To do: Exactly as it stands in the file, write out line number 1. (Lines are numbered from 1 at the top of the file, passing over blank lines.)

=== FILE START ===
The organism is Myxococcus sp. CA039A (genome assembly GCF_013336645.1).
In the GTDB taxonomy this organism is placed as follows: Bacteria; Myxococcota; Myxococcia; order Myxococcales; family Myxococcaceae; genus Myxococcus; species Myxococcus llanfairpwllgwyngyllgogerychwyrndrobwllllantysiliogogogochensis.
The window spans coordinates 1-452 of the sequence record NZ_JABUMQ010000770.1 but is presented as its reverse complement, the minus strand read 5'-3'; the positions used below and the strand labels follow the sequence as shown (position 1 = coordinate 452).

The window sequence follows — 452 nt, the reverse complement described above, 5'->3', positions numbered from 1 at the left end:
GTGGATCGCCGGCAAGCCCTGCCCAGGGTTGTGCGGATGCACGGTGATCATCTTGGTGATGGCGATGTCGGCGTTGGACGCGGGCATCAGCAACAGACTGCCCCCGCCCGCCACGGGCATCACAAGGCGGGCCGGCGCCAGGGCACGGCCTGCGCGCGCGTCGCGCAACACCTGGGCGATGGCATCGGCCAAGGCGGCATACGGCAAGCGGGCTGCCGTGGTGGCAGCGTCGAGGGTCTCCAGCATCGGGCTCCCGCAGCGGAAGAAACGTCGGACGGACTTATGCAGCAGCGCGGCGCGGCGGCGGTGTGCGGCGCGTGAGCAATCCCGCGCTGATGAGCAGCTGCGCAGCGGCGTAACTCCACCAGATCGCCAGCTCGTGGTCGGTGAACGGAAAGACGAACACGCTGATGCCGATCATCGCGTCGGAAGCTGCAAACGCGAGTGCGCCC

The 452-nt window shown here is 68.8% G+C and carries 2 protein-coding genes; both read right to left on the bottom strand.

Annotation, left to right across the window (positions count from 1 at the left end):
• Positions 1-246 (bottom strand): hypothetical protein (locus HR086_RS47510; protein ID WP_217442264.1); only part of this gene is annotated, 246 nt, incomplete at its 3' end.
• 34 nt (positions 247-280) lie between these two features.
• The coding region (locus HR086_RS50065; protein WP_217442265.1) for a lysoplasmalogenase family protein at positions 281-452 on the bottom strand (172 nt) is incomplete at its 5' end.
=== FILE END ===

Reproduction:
The organism is Myxococcus sp. CA039A (genome assembly GCF_013336645.1).